Somewhere between these extremes are patients like the young lady above who are hurting themselves in a typically non-life-threatening way. Self-harm (or self-mutilation in older literature) is defined as the intentional, direct injuring of body tissue (skin cutting is the most common form) most often done without suicidal intentions. There may be an increased risk of suicide in individuals who self-harm inasmuch as self-harm is found in 40% to 60% of suicides. However, generalizing self-harmers to be suicidal is typically inaccurate.
Self-harm is often associated with a history of emotional or physical abuse, and is most common in adolescence and young adulthood.

The behavior involves intentional tissue damage that is typically performed without suicidal intent. A common belief regarding self-harm is that it is an attention-seeking behavior. In most cases, however, self-harmers are very self-conscious of their wounds and scars and feel guilty about their behavior, which leads them to go to great lengths to conceal their behavior from others.

People who self-harm are generally not seeking to end their own life. Experts believe instead that they are using self-harm as a coping mechanism to relieve emotional pain or as an attempt to communicate distress.
Thus self-harm is being used as a coping mechanism to provide temporary relief of intense feelings of anxiety, depression, stress, emotional numbness or a sense of failure or self-loathing.

It sounds trite, but a provider’s obligation is to simply do the right thing. The right thing in medicine is to always put the patient’s interest first. If you determine a patient is harming himself or herself, what obligation do you have as a provider? Initially, it is important to check the patient’s competence. Does the patient realize the outcome of his or her actions? For example, if a patient takes a bottle of Tylenol and has no idea about the lethality of Tylenol, is this person competent to understand the potential outcome of his or her actions?

Once you determine that a patient is competent mentally, is he or she legally competent? Has the patient reached the age of majority? Check on your state’s statutes; generally in most states, a person who is under the age of 18 or not emancipated is not legally competent.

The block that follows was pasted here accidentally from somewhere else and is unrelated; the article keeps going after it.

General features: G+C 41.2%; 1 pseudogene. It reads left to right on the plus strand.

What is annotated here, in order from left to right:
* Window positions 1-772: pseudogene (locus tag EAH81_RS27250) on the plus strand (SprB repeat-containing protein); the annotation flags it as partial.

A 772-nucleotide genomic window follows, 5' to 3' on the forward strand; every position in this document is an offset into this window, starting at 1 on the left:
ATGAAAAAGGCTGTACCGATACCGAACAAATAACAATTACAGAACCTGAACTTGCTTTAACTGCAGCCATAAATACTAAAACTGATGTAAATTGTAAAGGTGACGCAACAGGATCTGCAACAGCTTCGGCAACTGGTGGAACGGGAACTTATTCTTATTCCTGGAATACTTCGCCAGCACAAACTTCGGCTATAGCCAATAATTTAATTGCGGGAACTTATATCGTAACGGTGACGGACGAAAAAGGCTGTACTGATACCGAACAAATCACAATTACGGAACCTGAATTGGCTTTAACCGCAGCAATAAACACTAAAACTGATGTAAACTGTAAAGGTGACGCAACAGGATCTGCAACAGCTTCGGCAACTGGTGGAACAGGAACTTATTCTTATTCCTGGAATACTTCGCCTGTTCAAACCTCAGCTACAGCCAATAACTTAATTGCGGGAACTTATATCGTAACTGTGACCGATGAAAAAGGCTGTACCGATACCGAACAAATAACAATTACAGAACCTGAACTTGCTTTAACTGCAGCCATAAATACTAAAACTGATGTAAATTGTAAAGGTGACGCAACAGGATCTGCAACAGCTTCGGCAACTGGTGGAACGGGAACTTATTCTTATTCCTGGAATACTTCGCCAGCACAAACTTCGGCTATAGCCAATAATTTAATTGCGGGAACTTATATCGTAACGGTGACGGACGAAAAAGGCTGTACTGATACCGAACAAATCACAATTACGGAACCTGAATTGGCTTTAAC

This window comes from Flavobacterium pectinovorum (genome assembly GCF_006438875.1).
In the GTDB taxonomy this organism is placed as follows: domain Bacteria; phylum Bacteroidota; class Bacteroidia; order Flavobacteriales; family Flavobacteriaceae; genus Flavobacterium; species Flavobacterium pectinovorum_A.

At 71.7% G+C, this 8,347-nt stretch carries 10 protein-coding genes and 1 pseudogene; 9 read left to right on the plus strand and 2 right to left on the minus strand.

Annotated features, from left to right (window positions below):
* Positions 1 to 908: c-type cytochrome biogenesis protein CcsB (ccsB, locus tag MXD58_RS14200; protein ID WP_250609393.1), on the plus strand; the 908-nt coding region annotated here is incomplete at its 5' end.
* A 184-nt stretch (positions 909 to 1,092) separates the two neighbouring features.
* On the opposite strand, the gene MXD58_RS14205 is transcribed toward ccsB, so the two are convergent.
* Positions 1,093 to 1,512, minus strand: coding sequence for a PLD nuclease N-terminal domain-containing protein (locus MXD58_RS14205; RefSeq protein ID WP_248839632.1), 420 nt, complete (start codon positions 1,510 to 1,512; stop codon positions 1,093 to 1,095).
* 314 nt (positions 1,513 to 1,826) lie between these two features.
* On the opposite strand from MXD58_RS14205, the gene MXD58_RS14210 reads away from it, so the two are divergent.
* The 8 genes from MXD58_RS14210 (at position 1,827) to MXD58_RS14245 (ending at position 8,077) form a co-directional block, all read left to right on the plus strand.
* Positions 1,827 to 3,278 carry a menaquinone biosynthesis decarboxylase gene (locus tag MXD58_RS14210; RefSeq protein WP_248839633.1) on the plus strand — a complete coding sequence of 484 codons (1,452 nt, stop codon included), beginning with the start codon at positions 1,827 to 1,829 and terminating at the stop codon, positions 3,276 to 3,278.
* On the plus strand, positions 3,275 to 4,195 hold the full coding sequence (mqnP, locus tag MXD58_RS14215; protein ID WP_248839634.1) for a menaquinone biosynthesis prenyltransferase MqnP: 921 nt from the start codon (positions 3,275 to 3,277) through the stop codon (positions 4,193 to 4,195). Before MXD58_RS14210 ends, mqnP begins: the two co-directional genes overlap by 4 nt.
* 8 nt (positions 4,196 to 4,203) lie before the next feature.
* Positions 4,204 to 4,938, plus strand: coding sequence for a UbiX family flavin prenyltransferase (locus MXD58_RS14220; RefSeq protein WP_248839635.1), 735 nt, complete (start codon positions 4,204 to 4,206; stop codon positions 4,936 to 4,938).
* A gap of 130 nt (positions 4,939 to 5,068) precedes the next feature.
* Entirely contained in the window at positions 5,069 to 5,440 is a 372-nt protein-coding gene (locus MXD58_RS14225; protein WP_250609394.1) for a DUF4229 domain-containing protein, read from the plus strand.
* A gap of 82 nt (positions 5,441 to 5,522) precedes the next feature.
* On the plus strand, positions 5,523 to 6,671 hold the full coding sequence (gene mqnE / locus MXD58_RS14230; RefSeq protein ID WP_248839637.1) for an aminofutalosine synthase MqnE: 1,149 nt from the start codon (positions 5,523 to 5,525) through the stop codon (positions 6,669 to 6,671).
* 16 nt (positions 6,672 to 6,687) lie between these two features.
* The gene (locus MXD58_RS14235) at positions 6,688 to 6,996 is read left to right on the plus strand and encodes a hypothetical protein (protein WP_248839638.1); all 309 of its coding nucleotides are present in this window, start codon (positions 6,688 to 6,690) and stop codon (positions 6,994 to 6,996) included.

If a patient is legally and mentally competent, was the intent to commit suicide? If someone shows up at a center of their own volition and denies trying to kill themselves – and you believe them—then you are arguably not obligated to force the patient into some sort of treatment or mandate that the individual be transferred to the ED.

If you do not believe that a patient is actively trying to kill himself or herself, then your next obligation is to treat the injury with which the individual presents. For the young lady above, the provider should repair the wound–-after he repairs the lost trust. While repairing the wound, he should offer her some treatment options in a non-judgmental, non-threatening way.

At the end of the day, many people who engage in self-harming activities have been victims of some tragedy and need our empathy and support as opposed to judgment and threats. If, after talking to a patient, you determine that the individual is, in fact, incompetent or is trying to commit suicide, you are legally and morally obligated to ensure that person’s safety and facilitate transfer to the most appropriate place to receive care.

Epilogue: The patient missed her date and the provider and staff went home much later than anticipated. The provider spent about 90 minutes listening to the woman while repairing her wounds. The patient left with a number of options for support and treatment, which the staff found for her simply by searching the Internet. She felt she gained a confidant and possibly a future mentor for a future career in medicine; the provider left the center late that night, thankful that he was fortunate enough to take care of her and re-energized about his avocation.

Treating the Self-Harming Patient in the Urgent Care

John Shufeldt, MD, JD, MBA, FACEP

Chief Executive Officer at MeMD, LLC, Mentor and Author at Outliers Publishing, Principal at Shufeldt Consulting, Founding Partner of Shufeldt Law Firm